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Appears in Collections:Psychology Journal Articles
Peer Review Status: Refereed
Title: Fecundity and population viability in female zoo elephants: problems and possible solutions
Author(s): Clubb, Ros
Rowcliffe, Marcus
Lee, Phyllis C
Mar, Khyne U
Moss, Cynthia J
Mason, Georgia J
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Keywords: African elephant
animal welfare
Asian elephant
population viability
Animal welfare
Captive mammals Breeding
Issue Date: Aug-2009
Date Deposited: 18-Feb-2010
Citation: Clubb R, Rowcliffe M, Lee PC, Mar KU, Moss CJ & Mason GJ (2009) Fecundity and population viability in female zoo elephants: problems and possible solutions. Animal Welfare, 18 (3), pp. 237-247.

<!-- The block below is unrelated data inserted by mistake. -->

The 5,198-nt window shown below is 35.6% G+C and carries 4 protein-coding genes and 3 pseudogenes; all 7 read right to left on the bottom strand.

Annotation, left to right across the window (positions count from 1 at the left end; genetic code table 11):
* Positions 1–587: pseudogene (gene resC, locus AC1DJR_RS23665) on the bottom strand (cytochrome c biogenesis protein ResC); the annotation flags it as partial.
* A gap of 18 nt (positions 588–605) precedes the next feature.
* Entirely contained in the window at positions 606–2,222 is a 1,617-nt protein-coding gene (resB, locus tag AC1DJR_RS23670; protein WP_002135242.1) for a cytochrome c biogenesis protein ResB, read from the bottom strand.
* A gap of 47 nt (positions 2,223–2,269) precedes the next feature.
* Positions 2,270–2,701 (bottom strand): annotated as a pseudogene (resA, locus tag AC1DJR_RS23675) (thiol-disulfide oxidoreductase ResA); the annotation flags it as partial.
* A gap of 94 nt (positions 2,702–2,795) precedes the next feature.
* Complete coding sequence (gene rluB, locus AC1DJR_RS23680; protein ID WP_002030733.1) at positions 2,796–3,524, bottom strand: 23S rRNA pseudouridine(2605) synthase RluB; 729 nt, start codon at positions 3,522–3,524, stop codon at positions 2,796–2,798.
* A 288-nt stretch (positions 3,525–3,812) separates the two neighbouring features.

Abstract: We previously reported that African (Loxodonta africana) and Asian (Elephas maximus) female elephants in European zoos have shorter adult lifespans than protected conspecifics in range countries. This effect was the cause of greatest concern in Asian elephants, and risk factors within this species included being zoo-born, transferred between zoos, and possibly removed early from the mother. Here, we investigate these risk factors further; assess fecundity and sustainability in European zoos; and propose testable hypotheses as to the causes of these animals’ problems. Although imported wild-born Asian elephants live longer than zoo-born conspecifics, being imported when juvenile or adult appears no more protective than being imported in infancy, suggesting that the benefits of being wild- rather than zoo-born are conferred early in life. Zoo-born Asian neonates are significantly heavier than those born to working animals in range countries, with a possible tendency to be fatter. In zoos, African elephants have tended to be removed from their mothers at older ages than young Asians, and were also transferred between zoos significantly less often: factors that could possibly underlie this species’ lower calf losses and improving adult survivorship in Europe. Both species have low fecundity in European zoos compared to in situ populations, and are not self-sustaining, declining at approximately 10% per annum if reliant on captive-bred females under historically prevailing conditions. Data from other species suggest that stress and/or obesity are parsimonious explanations for the suite of problems seen. We recommend specific screens for testing these hypotheses, and for potentially identifying vulnerable individuals within the extant zoo populations.
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